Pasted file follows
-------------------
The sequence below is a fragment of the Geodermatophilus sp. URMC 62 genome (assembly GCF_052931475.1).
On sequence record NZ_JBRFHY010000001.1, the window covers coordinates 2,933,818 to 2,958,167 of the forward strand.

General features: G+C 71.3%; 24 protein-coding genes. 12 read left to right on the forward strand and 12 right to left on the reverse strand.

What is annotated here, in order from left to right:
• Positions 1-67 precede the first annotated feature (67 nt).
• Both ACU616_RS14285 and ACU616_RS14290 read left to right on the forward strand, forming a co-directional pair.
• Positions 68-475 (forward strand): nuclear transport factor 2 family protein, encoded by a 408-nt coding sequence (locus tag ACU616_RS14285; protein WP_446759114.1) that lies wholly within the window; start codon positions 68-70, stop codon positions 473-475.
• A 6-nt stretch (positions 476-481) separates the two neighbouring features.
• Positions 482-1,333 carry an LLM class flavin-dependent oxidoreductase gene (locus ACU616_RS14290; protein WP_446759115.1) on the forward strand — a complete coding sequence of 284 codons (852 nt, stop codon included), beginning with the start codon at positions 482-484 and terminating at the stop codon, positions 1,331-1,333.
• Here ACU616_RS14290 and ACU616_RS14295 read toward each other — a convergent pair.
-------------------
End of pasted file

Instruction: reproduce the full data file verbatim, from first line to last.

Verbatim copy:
The sequence below is a fragment of the Geodermatophilus sp. URMC 62 genome (assembly GCF_052931475.1).
On sequence record NZ_JBRFHY010000001.1, the window covers coordinates 2,933,818 to 2,958,167 of the forward strand.

General features: G+C 71.3%; 24 protein-coding genes. 12 read left to right on the forward strand and 12 right to left on the reverse strand.

What is annotated here, in order from left to right:
• Positions 1-67 precede the first annotated feature (67 nt).
• Both ACU616_RS14285 and ACU616_RS14290 read left to right on the forward strand, forming a co-directional pair.
• Positions 68-475 (forward strand): nuclear transport factor 2 family protein, encoded by a 408-nt coding sequence (locus tag ACU616_RS14285; protein WP_446759114.1) that lies wholly within the window; start codon positions 68-70, stop codon positions 473-475.
• A 6-nt stretch (positions 476-481) separates the two neighbouring features.
• Positions 482-1,333 carry an LLM class flavin-dependent oxidoreductase gene (locus ACU616_RS14290; protein WP_446759115.1) on the forward strand — a complete coding sequence of 284 codons (852 nt, stop codon included), beginning with the start codon at positions 482-484 and terminating at the stop codon, positions 1,331-1,333.
• Here ACU616_RS14290 and ACU616_RS14295 read toward each other — a convergent pair.